There's been some tough press lately for cloud computing. Recent conferences on the topic have turned more negative as very high expectations are slow to be met.
Computerworld Magazine described this rising frustration in a recent article which highlighted comments from the recent SaaScon conference . Here's a short excerpt:
"Cloud computing users are shifting their focus from what the cloud offers to what it lacks. What it offers is clear, such as the ability to rapidly scale and provision, but the list of what it's missing seems to be growing by the day....
Judging from interviews with individual attendees and comments made during panel discussions here at the SaaScon conference, it's clear that there's a need for industry agreements."
Meanwhile, Network World offered this debate entitled Cloud: Ready or Not? The two experts essentially agree that cloud computing technologies will become big business, but both points of view list near-term problems with cloud adoption.
For more on this topic, there are plenty of other articles listing the cloud computing challenges in 2010 and beyond. The National Association of State CIOs (NASCIO) is highlighting cloud computing in a breakout session at their mid-year conference in Baltimore with a session entitled Cloud Computing and State Government: What is the Forecast . There are even some free webinars with public sector panelists, including yours truly, describing what they are currently doing in their state with cloud computing. I also wrote this recent article on the topic: Is Cloud Computing More Secure ?
But the point of this blog is that the next steps in this critical cloud debate are occurring. The conversation is heating up on many fronts and inside many different industries - including government.
Experts say that group change requires four stages: forming, storming, norming and performing . It seems to me that technology evolution often goes through similar stages. If so, we are now in the "storming" stage, in my opinion.
What are your thoughts on cloud computing?
Daniel J. Lohrmann is an internationally recognized cybersecurity leader, technologist, keynote speaker and author.
During his distinguished career, he has served global organizations in the public and private sectors in a variety of executive leadership capacities, receiving numerous national awards including: CSO of the Year, Public Official of the Year and Computerworld Premier 100 IT Leader.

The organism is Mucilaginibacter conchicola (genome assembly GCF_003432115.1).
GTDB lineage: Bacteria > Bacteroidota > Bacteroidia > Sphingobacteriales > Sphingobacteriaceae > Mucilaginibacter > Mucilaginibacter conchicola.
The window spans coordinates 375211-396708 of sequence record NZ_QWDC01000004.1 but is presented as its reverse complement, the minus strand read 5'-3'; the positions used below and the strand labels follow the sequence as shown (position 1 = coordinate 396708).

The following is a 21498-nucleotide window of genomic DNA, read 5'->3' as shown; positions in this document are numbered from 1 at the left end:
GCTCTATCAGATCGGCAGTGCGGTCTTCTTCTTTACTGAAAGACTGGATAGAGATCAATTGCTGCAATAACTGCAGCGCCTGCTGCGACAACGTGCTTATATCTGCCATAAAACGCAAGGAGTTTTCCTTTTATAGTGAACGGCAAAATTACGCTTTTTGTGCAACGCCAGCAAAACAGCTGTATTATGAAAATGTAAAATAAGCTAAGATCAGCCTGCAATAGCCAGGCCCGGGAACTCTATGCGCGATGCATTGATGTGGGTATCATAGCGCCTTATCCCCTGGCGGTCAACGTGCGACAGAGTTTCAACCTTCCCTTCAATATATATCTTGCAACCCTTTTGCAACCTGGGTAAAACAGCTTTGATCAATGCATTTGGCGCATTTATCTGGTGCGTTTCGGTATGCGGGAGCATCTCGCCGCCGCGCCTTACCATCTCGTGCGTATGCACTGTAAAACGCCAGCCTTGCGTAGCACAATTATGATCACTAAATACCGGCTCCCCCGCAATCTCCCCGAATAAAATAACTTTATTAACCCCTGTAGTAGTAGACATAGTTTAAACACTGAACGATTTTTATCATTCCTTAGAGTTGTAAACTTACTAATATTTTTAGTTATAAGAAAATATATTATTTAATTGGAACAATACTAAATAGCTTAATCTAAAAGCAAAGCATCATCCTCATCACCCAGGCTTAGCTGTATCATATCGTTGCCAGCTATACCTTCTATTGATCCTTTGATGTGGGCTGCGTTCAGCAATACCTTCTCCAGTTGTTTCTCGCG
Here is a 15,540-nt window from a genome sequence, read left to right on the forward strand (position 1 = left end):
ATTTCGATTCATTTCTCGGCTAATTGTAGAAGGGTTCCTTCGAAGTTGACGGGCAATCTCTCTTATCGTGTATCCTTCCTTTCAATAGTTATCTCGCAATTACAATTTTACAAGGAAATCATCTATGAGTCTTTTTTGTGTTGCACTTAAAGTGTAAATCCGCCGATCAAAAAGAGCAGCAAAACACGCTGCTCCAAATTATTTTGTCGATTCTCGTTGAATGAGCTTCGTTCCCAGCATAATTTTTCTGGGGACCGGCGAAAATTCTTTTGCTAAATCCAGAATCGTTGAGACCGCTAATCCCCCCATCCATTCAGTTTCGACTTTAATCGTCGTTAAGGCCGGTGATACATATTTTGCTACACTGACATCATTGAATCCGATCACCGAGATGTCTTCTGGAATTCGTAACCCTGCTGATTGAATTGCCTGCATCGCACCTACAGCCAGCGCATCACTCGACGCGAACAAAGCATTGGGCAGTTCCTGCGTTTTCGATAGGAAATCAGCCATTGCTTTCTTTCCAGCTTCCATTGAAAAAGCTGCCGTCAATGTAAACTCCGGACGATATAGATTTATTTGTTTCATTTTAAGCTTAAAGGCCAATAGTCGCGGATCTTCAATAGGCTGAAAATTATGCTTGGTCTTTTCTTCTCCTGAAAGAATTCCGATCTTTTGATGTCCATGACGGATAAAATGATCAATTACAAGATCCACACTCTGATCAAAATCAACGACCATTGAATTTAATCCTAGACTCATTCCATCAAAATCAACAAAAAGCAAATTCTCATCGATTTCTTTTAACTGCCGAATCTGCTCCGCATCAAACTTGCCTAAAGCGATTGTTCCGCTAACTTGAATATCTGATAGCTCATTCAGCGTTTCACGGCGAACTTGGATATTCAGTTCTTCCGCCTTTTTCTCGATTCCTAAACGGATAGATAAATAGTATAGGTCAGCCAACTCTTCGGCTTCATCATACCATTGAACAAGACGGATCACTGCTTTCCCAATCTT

Lohrmann led Michigan government’s cybersecurity and technology infrastructure teams from May 2002 to August 2014, including enterprisewide Chief Security Officer (CSO), Chief Technology Officer (CTO) and Chief Information Security Officer (CISO) roles in Michigan.
He currently serves as the Chief Security Officer (CSO) and Chief Strategist for Security Mentor Inc. He is leading the development and implementation of Security Mentor’s industry-leading cyber training, consulting and workshops for end users, managers and executives in the public and private sectors. He has advised senior leaders at the White House, National Governors Association (NGA), National Association of State CIOs (NASCIO), U.S. Department of Homeland Security (DHS), federal, state and local government agencies, Fortune 500 companies, small businesses and nonprofit institutions.
He has more than 30 years of experience in the computer industry, beginning his career with the National Security Agency. He worked for three years in England as a senior network engineer for Lockheed Martin (formerly Loral Aerospace) and for four years as a technical director for ManTech International in a US/UK military facility.
Lohrmann is the author of two books: Virtual Integrity: Faithfully Navigating the Brave New Web and BYOD for You: The Guide to Bring Your Own Device to Work. He has been a keynote speaker at global security and technology conferences from South Africa to Dubai and from Washington, D.C., to Moscow.
He holds a master's degree in computer science (CS) from Johns Hopkins University in Baltimore, and a bachelor's degree in CS from Valparaiso University in Indiana.
Follow Lohrmann on Twitter at: @govcso
Building effective virtual government requires new ideas, innovative thinking and hard work. From cybersecurity to cloud computing to mobile devices, Dan discusses what’s hot and what works in the world of gov tech.